You’ve missed all the important information. This analysis of a PK blunder is not calling for Ron Wilson’s head but it does mention that the Toronto media ask for him to be fired on a continuous basis. Edler’s interference was hardly that. He was getting the hell out of Sami’s way. Any sane person would move themselves out of the way of a Salo slapper. The Leaf players was too tired to get out of Edler’s way, is all.

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  11. G.
    February 20, 2012

    I love it. Thanks, Harrison.

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  12. tom selleck's moustache
    February 20, 2012

    Great to see another breakdowning; I love reading them. I think credit needs to be given to Daniel for reading the overplay as well. Lombardi and Gardner overplay their men almost simultaneously and you can see Daniel recognizing it immediately and taking advantage by slipping into the vacuum they created. Without that read, Henrik doesn’t have many options.

    Anyways, great stuff. Just another example of the ability for high end players to read, react and improvise so quickly; it’s really quite something when you’re able to see it from a frame by frame perspective.

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  13. superreggie
    February 20, 2012

    You can improve this post, by imagining a Howie Meeker voice saying it. “Back it up boys, back it up”…

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    Rating: +12 (from 12 votes)
  14. damackanator
    February 20, 2012

    Phaneuf must have been dog-tired at the end of that sequence. He was pathetic in covering the front of the net. So lazy. Terrible lack of effort. It’s like he wanted the Canucks to score to stop the play.

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  15. Rituro
    February 20, 2012

    Any day with a Breakdowning is a happier day. Thanks for the latest installment and keep ‘em coming!

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  16. Kate
    February 20, 2012

    Love the little captions…and the S club 7 reference. Watching Leafs games would drive me crazy if I was a fan, on one of the Canucks goals you can see in the replay, Lupul standing just inside the blue line, watching the puck go in the net…nice effort?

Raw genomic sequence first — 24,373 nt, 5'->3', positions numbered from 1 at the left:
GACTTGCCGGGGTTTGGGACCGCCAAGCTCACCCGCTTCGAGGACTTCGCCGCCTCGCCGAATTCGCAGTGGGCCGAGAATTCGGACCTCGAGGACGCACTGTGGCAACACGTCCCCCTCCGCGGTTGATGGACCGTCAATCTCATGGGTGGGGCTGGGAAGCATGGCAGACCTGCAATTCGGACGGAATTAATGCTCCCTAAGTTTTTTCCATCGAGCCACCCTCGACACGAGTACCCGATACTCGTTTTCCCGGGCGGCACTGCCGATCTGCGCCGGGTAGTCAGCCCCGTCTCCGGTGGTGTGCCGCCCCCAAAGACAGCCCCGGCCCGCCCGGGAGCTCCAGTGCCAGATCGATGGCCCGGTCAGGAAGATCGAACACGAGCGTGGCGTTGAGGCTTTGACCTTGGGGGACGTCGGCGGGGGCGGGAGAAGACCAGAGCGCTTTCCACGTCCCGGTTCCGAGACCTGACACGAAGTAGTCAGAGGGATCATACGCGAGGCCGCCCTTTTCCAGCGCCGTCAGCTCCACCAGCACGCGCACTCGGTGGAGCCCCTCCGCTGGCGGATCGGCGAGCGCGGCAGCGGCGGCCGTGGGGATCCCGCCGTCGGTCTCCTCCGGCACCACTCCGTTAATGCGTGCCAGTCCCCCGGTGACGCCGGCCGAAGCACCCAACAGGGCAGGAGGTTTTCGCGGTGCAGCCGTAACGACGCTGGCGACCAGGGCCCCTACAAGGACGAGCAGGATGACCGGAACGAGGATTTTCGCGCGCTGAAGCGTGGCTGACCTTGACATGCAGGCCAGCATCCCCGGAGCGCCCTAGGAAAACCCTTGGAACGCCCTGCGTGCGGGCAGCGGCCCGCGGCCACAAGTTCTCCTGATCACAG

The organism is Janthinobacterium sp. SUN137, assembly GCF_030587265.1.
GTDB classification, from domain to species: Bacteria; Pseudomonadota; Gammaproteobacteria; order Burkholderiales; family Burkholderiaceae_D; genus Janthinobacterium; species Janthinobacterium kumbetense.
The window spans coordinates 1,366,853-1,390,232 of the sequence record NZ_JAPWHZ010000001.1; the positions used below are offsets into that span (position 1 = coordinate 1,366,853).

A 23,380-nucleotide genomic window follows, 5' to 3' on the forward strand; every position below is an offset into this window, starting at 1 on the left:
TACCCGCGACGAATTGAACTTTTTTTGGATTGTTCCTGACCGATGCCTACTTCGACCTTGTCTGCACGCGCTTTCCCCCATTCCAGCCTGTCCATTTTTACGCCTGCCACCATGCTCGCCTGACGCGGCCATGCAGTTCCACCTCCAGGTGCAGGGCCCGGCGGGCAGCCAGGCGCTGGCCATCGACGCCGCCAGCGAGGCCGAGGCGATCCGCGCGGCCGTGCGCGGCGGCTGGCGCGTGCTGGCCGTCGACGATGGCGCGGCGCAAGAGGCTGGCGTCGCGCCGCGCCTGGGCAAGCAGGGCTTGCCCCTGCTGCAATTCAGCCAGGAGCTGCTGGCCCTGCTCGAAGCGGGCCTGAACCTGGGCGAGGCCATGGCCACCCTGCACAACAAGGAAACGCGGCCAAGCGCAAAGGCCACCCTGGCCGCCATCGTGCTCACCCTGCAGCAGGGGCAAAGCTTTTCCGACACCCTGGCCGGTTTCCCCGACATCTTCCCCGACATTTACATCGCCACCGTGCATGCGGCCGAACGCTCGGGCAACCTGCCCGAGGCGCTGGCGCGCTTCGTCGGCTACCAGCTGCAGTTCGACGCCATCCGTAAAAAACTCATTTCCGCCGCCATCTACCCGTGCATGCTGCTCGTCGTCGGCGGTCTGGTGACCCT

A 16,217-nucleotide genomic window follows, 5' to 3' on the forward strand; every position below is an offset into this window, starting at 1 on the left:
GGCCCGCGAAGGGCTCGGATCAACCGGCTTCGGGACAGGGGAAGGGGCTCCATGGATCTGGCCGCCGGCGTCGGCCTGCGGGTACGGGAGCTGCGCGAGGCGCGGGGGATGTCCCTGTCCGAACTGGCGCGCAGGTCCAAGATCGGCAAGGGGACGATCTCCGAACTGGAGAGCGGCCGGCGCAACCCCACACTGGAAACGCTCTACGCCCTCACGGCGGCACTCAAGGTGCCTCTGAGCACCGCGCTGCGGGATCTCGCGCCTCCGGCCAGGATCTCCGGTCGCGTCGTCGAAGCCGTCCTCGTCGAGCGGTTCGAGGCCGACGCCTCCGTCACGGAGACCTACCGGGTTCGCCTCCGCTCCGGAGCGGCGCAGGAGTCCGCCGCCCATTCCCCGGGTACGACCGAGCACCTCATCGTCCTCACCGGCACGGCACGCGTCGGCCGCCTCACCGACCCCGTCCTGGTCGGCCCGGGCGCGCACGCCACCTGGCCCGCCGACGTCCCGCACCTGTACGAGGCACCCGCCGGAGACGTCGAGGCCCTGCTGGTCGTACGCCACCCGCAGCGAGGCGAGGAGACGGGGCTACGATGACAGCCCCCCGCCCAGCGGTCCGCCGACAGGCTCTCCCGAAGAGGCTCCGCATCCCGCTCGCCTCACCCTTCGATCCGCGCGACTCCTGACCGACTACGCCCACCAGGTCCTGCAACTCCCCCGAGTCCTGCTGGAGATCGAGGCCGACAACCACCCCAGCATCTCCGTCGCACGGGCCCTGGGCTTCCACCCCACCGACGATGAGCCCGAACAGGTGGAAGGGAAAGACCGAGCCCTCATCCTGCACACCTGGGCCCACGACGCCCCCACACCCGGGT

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  17. Grant
    February 20, 2012

    Based on where the puck is in your last photo, look at Salo already cocking his stick for the shot. That’s impressive!

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  18. Nee
    February 20, 2012

    That move by Daniel, where he gets the puck and skates away from the goal in a half moon formation, and then passes to Salo, is pretty nifty.

    If I’m one of the D-man, I’m thinking “Where the deuce is he going?”. It’s the unexpected that makes the Sedins dangerous, when they’re on their game. Rather creative of him.

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  19. DanD
    February 20, 2012

    Your first Salo blurb sounds like Wayne Jarvis, attorney at law. “I shall duck behind this sofa.”
    Makes sense though, Salo is such a professional.

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  20. biged
    February 20, 2012

    That puck was never going over the heads of the players at the point. No one tries to lift up over heads. It’s far too risky. Lombardi had the right intention to try to put it off the boards on the side that Salo was originally. If not for the puck not sitting flat on the ice, he would have gotten it out. Also reason for the hesitation was that he was waiting for it to settle down.

    It was the Henrik-Daniel pass that really threw everyone off. It didn’t help the Leafs with Edler getting away with interference. Those things opened up the seam for the Canucks.

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    • biged
      February 21, 2012

      To add on: Watch Steckel. It was his lackadaisical play (or his inability to skate) that gave Daniel the room to skate through the slot then letting Edler push him out of position. He owned the ice under his skates, he should have pushed back. If you looked back to the clearing attempt by Lombardi, Steckel was one pass away from a shorthanded breakaway. Edler was going the wrong direction and Salo isn’t exactly the fastest guy around. If he hassled up ice and called for a pass, he was long gone. Instead, he lazily glided past his blue line and when it was turned out, he took his time coming back.

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  21. JDM
    February 21, 2012

    This might be the best breakdowning yet, you guys are really stepping up your caption game.

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  22. Bud
    February 21, 2012

    Boring ……………………………………..